We are disappointed at the Budget.
The budget does not respond to the economic and household affordability crisis that we see every day in South Africa’s townships. More than half (55,5%) the South African population live below the poverty line of R1183 per capita per month. 9,7 million are currently unemployed and are dependent on social grants.
The budget framework itself reveals a lack of an integrated and cohesive understanding of economic development.
The budget continues to invest in the supply-side of the economy, rather in the demand side. It is better to put money in the demand side because the demand side has a better chance of stimulating local employment and economic growth.
The two largest expenses in the budget is education and health which will be undermined by the increase in the fuel levy of 29 cents a litre which will lead to increases in goods and services across the economy; and the extremely low increases on social grants.
The old age pension was increased by R80 which is 4,7%, and in fact is less than the rand-value of R100 in last years’ increase.
The R10 increase on the child support grant in April is a 2,4% increase, well below inflation, and just about enough to buy one loaf of brown bread. This means that the child support grant continues to be below the food poverty line of R547 a month (by 23%) and even further below the R587 cost to feed a small child a basic but nutritious diet (28%).
This continues the child stunting trajectory where 30% of boy children and 25% of girl children under the age of 5 years are stunted which undermines our education, health, social and economic outcomes in the long term. By failing to increase the social grants we are continuing to institutionalise low economic opportunities and growth for the long term.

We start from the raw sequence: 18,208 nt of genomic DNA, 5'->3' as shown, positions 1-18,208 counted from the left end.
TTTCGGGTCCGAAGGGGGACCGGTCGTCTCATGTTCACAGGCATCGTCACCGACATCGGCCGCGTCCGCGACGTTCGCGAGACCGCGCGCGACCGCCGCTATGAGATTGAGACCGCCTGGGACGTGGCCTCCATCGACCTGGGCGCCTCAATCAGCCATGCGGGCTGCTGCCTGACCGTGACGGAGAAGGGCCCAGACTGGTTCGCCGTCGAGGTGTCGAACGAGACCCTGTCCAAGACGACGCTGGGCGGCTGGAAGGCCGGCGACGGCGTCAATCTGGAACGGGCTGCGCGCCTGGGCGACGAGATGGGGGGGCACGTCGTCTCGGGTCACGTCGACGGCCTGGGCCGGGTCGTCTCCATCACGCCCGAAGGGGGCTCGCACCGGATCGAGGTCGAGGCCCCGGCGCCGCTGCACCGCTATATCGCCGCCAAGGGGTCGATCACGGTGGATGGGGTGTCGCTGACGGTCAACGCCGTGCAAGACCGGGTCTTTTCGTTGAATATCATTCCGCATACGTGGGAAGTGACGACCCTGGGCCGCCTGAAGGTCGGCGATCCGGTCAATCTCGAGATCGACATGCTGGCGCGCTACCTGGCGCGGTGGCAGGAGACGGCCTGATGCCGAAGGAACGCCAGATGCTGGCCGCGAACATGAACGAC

The role of social grants in a context of high unemployment (37%) is to bring an income into households: it plays the same role as a wage. The current framework that government uses for social grants is merely for the poor to survive. We have argued for a change in understanding social grants as an economic stimulus for local economic development.
Instead of focusing exclusively on Foreign Direct Investment and supply-side economics as the budget has done, we should look for ways and means of how we can grow our own economy at the township level. In such a framework, investing in social grants beyond merely survival levels could mean that millions of people could demand more goods and services, which in turn could create supply and lead to greater levels of work and employment. The budget has failed miserably to stimulate the economy at the township level.
Budget 2019 will continue the reality of two South Africa’s: the one responding to the markets and based in Sandton; and the other, in the townships of extremely high levels of unemployment, social grants at survival levels, no economic activity except on pension day, massive indebtedness, and no opportunities for entrepreneurship because there is no one to buy their products. This is a budget that continues to exclude the majority of South Africans from the economy.
This budget continues the trajectory of massive and intractable levels of unemployment, low productivity, poor education and health outcomes, deepening poverty, increased social discontent and disintegration and low economic growth.
The majority of South Africans are not responsible for the massive government debt nor the corruption that has driven it up and should not have to continue to suffer the consequences.